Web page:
The iron mass that smashed into Arizona some 49,000 years ago to create Meteor Crater was just the crumbled remains of a far larger rock body.
The crater is probably the most studied impact site on Earth
What is more, this shower of debris was moving much slower than researchers had previously thought.
The re-assessment is the work of Drs Jay Melosh and Gareth Collins.
The scientists tell Nature magazine that a re-modelling of the impact has thrown up new ideas about the 1.2km-wide hole in the ground.
"It's astonished us because we thought there was little left to say about Meteor Crater," Dr Melosh, from the University of Arizona, Tucson, told the BBC News website.
The 170m-deep depression is probably the most famous, visible space impact site on the planet.
It is certainly the most studied, and was the first terrestrial crater identified as a meteorite impact scar.
Most researchers agree that the iron projectile that collided with the top of the Earth's atmosphere was about 40m across, and past estimates of the speed at which the mass was travelling when it smacked the ground range from 9.4 to 20km/s - with the faster figures recently considered more likely.
But Melosh and Collins have now used a new, simple model to show the original body slowed up enormously on hitting the atmosphere, and almost certainly broke up into a pancake-shaped cloud of clustered fragments.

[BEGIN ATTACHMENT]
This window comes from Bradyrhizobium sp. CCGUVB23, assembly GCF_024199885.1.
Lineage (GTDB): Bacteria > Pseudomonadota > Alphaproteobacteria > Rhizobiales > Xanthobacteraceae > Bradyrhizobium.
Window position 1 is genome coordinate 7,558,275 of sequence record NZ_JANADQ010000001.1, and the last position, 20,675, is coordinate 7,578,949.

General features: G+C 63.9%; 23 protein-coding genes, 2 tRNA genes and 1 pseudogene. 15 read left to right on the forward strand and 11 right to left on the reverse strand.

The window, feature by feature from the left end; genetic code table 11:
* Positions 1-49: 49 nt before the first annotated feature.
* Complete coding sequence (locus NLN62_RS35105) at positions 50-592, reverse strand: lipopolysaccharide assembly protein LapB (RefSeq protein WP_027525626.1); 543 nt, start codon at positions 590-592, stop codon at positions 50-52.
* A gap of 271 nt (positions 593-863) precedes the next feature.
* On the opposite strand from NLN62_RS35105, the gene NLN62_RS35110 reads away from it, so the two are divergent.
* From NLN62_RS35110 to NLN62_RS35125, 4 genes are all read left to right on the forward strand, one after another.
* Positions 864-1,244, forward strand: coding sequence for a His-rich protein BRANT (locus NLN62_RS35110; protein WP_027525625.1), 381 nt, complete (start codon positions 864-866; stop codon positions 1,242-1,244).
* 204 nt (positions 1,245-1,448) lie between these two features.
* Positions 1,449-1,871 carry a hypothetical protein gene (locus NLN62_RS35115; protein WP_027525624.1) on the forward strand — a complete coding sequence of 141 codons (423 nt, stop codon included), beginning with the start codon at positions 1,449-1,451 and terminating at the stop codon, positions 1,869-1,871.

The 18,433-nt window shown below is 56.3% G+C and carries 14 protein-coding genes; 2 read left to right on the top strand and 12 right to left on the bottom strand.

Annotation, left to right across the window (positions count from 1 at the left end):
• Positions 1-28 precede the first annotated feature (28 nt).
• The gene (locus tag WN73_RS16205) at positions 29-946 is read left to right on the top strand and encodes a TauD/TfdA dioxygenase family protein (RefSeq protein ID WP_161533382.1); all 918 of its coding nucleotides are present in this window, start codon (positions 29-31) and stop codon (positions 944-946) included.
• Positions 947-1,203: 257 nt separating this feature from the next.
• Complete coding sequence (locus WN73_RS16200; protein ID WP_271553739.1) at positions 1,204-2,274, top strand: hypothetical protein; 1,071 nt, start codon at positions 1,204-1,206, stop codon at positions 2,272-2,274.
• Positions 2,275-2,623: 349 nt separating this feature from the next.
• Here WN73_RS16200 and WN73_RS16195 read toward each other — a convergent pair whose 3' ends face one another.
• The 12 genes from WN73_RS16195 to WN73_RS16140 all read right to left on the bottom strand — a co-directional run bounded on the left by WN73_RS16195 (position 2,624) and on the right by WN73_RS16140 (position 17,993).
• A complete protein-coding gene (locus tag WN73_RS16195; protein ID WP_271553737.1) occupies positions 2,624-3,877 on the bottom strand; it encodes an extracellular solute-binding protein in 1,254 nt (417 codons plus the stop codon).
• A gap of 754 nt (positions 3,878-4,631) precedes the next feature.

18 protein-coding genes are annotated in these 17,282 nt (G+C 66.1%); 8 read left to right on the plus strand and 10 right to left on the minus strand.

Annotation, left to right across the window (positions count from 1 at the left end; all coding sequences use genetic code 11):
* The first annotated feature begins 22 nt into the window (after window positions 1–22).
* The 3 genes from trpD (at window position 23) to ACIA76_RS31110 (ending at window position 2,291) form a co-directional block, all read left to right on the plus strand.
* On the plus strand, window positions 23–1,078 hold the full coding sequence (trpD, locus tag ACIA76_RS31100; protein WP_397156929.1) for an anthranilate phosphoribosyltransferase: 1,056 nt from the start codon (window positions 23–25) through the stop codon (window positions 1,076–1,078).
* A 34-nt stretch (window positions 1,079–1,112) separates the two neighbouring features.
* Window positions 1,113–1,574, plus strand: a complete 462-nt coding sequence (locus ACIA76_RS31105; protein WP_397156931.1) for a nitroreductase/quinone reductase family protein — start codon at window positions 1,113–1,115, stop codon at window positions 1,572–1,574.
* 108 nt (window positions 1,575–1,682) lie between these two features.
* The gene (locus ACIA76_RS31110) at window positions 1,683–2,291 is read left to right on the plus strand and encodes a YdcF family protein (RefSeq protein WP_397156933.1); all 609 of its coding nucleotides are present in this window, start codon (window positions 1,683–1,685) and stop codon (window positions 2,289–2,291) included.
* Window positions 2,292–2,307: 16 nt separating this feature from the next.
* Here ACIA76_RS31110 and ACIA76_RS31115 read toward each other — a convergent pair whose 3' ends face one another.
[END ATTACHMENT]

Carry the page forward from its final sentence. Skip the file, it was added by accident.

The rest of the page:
"The model that we used is actually calibrated on something like half a dozen known meteorite entry events in which we could see the iron meteorite broke up," explained Dr Melosh.
"Evidently, the iron mass in space is fragmented, probably by previous impacts that occurred throughout the history of the body, so it is already partially fractured before it hits the atmosphere."
The pancake, Melosh and Collins say, would have spread out over about 200m. At its core would have been a 20m-wide dense "swarm" of material, perhaps even a single block.
It was this smaller swarm or fragment that dug out the hole when it hit the ground at the relatively gentler pace of 11km/s.
"By becoming a disc or pancake, [the original projectile] becomes a blunt body and because of the increased drag, that increases the forces decelerating the fragments, which makes them crumble even faster and the whole thing is a kind of snowball effect."
This Landsat 4 satellite image shows the lighter material thrown out on impact
It still leads to a violent event, however - releasing the equivalent force of 2.5 megatonnes of TNT, or more than 150 Hiroshima atom bombs - but even more energy was dissipated in an atmospheric blast.
The scientists say their calculations are borne out by the recovery of small, un-melted iron fragments around the crater and by the surprisingly small amount of rock melted by the impact.
"It fits with the observation that there are meteorites scattered all around Meteor Crater out to a distance of 10km that were ripped off in the upper atmosphere and blew beyond the borders of the pancake," said Dr Melosh.